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Gooey Butter Cake History:
This cake consists of
a dry, flat base covered with a "goo" mixture. It is sticky and chewy and very
delicious. This ultra-sweet treat is a St. Louis tradition and available in local bakeries
all around the city of St. Louis. The original cakes are made with a yeast
raised sweet dough on the bottom, but now days most recipes use a cake on
It is generally served as a
type of coffee cake and not as a dessert cake.
The Gooey Butter Cake originated in the 1930s. According to legend, a German baker
added the wrong proportions of ingredients in the coffee cake batter he was making. It
turned into a gooey, pudding-like filling.
Check our the following two different family stories on the
creation of the Gooey Butter Cake:
Information from Richard Danzer (November 22, 2006) - Saw your web site and
thought you may want the real story on gooey butter cake:
late 1942 or early 1943, Johnny Hoffman of St. Louis Pastries Bakery
was working on a Saturday and made what eventually turned out to be
Gooey Butter Cake. You're right, it was a mistake! He subsequently
called Herman Danzer, my dad, and told him he thought he may have
something and asked to come to my dad's shop on Spring & Gravois to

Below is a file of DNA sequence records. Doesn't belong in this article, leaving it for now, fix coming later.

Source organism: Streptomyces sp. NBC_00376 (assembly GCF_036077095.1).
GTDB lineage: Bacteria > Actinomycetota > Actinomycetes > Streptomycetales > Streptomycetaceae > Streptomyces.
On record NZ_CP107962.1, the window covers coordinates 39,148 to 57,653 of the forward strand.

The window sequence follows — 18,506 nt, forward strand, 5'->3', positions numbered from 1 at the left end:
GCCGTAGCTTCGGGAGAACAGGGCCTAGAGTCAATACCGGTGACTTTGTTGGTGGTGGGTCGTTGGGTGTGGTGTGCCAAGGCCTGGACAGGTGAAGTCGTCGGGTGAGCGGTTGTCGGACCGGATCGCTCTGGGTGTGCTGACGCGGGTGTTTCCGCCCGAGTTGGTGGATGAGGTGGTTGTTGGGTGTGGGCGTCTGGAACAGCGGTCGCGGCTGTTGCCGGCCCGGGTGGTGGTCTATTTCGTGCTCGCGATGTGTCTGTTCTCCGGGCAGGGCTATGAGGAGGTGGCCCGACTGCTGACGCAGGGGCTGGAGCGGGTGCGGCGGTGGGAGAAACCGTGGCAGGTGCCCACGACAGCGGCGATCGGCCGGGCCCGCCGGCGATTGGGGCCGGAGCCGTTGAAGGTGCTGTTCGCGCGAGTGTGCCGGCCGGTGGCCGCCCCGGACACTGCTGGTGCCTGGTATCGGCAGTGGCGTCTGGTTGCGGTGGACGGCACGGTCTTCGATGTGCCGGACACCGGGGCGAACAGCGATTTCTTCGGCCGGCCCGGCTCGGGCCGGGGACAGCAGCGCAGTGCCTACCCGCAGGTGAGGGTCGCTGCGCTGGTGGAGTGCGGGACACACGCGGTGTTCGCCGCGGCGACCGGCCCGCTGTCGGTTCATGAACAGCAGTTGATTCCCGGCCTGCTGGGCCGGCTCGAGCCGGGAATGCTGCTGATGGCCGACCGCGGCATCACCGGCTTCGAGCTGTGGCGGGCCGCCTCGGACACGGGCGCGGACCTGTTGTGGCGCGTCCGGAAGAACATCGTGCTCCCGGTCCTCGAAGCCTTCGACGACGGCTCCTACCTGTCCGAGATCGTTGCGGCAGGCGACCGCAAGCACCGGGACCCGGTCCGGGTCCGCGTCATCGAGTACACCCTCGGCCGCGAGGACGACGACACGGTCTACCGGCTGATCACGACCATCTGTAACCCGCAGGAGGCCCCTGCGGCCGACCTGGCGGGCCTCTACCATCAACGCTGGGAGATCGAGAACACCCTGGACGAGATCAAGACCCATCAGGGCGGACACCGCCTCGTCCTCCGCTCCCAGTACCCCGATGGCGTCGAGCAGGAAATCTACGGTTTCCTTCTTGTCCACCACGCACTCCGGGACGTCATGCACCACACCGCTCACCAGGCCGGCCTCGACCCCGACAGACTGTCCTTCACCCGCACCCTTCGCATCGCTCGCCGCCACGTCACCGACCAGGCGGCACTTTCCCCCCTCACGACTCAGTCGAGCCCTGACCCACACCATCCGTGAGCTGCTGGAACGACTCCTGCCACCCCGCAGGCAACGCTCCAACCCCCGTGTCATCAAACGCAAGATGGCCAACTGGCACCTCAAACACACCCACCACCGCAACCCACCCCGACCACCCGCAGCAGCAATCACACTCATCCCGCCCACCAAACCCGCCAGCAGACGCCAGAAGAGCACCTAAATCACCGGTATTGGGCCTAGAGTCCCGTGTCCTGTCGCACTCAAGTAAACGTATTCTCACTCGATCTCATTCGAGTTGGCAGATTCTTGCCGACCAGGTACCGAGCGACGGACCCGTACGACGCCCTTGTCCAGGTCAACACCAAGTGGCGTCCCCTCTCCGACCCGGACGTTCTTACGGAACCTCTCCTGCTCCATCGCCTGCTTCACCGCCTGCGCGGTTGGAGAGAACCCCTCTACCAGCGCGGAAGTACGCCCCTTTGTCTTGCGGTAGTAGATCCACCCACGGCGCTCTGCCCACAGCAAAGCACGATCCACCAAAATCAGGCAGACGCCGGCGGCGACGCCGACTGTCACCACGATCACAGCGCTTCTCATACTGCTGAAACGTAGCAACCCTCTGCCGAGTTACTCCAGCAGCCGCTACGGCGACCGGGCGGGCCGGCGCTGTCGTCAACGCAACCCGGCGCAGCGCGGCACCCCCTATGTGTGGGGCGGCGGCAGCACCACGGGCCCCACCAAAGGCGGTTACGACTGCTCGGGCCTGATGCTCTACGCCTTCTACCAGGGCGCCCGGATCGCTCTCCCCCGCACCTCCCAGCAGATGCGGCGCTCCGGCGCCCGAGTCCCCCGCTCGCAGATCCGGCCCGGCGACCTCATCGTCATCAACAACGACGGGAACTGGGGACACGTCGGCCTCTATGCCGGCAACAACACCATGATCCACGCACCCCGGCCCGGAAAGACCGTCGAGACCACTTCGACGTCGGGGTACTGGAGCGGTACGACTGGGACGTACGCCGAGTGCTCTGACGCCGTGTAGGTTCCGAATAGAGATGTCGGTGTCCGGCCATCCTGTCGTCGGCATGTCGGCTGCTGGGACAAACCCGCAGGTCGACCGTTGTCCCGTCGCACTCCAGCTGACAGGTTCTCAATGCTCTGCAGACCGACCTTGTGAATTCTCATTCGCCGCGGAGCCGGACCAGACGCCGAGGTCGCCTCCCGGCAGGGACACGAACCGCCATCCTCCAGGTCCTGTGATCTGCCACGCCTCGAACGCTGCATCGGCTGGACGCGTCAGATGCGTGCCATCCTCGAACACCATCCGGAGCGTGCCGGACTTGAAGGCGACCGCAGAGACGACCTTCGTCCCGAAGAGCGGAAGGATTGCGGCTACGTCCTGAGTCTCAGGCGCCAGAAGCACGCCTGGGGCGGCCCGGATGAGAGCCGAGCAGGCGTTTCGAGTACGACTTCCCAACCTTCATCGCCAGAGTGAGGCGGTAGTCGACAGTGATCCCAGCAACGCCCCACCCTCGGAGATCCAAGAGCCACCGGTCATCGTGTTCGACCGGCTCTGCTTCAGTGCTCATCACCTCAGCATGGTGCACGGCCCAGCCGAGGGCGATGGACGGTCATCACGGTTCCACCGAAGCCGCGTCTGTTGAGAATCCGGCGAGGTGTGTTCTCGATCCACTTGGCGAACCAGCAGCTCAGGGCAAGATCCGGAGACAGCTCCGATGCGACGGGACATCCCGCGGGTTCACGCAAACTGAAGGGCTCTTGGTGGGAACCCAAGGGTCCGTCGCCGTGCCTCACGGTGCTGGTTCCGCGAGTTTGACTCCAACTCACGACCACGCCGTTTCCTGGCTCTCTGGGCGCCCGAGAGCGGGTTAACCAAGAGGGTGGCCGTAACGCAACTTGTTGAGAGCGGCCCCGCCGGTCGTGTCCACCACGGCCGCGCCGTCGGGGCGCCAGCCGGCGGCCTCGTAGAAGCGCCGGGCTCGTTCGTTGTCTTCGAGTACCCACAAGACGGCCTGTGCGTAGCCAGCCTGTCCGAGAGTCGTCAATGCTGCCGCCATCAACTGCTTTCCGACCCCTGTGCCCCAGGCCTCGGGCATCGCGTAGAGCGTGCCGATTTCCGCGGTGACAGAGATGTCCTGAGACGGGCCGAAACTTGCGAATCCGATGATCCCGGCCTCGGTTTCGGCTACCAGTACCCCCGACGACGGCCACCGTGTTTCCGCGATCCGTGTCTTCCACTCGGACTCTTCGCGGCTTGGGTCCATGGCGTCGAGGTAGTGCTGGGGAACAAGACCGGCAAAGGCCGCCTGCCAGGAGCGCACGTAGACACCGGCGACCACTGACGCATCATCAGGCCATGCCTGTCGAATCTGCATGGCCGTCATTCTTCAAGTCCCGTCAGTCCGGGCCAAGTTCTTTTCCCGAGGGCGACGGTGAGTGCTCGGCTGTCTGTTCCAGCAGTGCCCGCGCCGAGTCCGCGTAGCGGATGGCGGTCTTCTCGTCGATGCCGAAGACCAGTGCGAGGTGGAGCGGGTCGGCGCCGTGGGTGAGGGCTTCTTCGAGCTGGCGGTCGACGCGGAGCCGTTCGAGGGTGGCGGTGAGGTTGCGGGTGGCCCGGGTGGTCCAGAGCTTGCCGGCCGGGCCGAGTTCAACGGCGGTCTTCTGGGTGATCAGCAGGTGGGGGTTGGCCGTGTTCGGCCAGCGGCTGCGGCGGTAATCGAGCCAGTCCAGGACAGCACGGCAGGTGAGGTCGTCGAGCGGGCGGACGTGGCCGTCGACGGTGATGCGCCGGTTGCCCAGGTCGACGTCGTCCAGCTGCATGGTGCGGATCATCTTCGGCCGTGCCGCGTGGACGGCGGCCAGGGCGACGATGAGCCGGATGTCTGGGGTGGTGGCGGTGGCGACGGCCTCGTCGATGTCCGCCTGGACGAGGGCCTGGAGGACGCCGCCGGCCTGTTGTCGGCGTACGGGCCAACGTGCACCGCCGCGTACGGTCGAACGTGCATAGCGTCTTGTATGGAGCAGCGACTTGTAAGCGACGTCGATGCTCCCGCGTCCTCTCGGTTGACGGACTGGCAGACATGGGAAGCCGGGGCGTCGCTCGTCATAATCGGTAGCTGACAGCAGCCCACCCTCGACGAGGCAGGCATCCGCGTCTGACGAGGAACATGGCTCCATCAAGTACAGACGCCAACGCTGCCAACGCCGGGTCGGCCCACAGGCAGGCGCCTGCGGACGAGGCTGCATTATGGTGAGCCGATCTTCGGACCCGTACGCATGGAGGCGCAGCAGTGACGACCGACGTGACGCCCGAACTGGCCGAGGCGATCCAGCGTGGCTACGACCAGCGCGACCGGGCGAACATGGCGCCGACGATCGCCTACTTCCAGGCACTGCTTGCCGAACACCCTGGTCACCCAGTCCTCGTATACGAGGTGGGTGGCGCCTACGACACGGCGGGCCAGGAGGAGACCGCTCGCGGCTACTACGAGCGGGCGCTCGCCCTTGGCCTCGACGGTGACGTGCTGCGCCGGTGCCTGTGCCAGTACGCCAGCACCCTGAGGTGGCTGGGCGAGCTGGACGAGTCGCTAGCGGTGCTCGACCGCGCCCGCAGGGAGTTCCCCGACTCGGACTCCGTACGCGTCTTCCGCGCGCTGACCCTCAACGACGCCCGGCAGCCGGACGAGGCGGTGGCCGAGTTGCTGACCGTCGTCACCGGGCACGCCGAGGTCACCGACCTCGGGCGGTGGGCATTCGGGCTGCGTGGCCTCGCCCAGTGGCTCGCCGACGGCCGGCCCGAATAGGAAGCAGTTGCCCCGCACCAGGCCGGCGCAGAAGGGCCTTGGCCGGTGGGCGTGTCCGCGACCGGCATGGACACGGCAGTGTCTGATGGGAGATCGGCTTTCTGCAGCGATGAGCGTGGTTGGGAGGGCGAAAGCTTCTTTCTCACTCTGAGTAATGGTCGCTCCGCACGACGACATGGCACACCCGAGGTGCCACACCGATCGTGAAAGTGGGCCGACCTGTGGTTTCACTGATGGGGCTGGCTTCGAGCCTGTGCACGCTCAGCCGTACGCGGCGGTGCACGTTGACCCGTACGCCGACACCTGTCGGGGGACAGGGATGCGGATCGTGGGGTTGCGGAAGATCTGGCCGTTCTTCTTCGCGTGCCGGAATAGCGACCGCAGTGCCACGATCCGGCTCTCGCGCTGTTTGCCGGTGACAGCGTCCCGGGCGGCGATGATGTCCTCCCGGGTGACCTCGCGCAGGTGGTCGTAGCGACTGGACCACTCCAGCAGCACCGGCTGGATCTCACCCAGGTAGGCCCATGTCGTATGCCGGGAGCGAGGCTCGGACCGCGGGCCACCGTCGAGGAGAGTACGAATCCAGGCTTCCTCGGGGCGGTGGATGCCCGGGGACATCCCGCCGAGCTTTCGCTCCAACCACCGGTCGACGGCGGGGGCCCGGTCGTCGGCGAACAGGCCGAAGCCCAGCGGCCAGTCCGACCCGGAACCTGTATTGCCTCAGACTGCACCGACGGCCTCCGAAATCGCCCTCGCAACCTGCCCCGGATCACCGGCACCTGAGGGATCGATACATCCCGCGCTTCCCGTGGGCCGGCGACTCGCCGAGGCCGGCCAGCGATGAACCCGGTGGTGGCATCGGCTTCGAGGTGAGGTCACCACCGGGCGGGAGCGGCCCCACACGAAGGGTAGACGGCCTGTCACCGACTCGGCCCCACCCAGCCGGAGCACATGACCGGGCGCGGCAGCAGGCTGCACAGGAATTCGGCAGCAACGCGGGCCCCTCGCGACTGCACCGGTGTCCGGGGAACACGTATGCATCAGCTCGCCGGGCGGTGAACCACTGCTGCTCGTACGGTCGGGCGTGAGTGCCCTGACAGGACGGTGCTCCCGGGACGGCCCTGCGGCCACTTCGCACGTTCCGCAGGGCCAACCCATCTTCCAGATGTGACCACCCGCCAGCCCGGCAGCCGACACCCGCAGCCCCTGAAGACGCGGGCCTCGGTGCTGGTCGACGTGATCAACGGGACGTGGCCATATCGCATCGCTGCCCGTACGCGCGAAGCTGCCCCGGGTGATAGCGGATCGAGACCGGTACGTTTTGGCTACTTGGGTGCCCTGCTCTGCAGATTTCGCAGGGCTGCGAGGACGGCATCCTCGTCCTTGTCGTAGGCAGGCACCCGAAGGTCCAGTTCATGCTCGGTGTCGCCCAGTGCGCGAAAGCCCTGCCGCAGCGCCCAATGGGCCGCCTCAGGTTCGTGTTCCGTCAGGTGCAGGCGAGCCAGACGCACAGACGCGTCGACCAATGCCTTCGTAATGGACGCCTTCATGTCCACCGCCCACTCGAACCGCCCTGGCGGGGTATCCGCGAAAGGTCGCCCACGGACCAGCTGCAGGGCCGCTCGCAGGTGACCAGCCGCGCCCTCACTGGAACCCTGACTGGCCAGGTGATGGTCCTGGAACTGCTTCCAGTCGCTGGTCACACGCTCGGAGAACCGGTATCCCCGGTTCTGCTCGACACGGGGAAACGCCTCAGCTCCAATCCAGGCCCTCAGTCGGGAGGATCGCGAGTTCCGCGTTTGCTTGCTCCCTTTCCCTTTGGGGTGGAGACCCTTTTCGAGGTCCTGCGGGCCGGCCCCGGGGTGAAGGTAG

see if they could duplicate it.
They worked all Saturday, and through many trials and errors got it
pretty good. The final batch they made, my dad suggested they add
glycerin to get it really gooey. It worked - whereupon my mom,
Melba Danzer, came into the shop from the store to see what these
two guys were doing. When she tried it she said "this sure is
gooey" subsequently, the name.
mom is still alive and, although the Baker's Co-operative is now
disbanded, most of the former members get together twice a year for
a dinner. I had the privilege of attending the last one while I was
in town. The oldest active baker is, if I recall correctly, 96. Also, I believe the Master Retail Baker's Assn. has disbanded.
trust this will help clarify the origin of Gooey Butter Cake. The
information above is the extent of what I have - having grown up in my
fathers' (Danzer's Bakery) bakery - both on Spring & Gravois and later
on Taft & Gravois across from the Granada Theatre. Shortly after a near
fatal illness in 1956/1957, my father went with PVO/Blanton rising to
National Sales Manager and ultimately had as his customer base
McDonalds, Burger King, Entenmens, etc. He co-authored a recipe book
utilized by Baker's across the nation.
The information I have is from my mother who
worked with him all those years from 1939 to 1957. My father,
Herman Danzer, passed in 1997. My mother, approaching 89, does not
have his recipes nor would she have any way of proving the "Gooey
Butter Cake" origin. Until it's disbanding a few years ago, she
remained a member of the Master Retail Baker's Association of
Greater St. Louis as they were vested members and stock holders.
This is the best I can do for you, so, the true
story will remain a matter of conjecture.
(2) Information from Marilyn (Koppe) Galati, West Chester, OH
(October 30, 2008) - My granddaughter sent me your website because she would
like to learn more about her great grandfather's contribution to one of the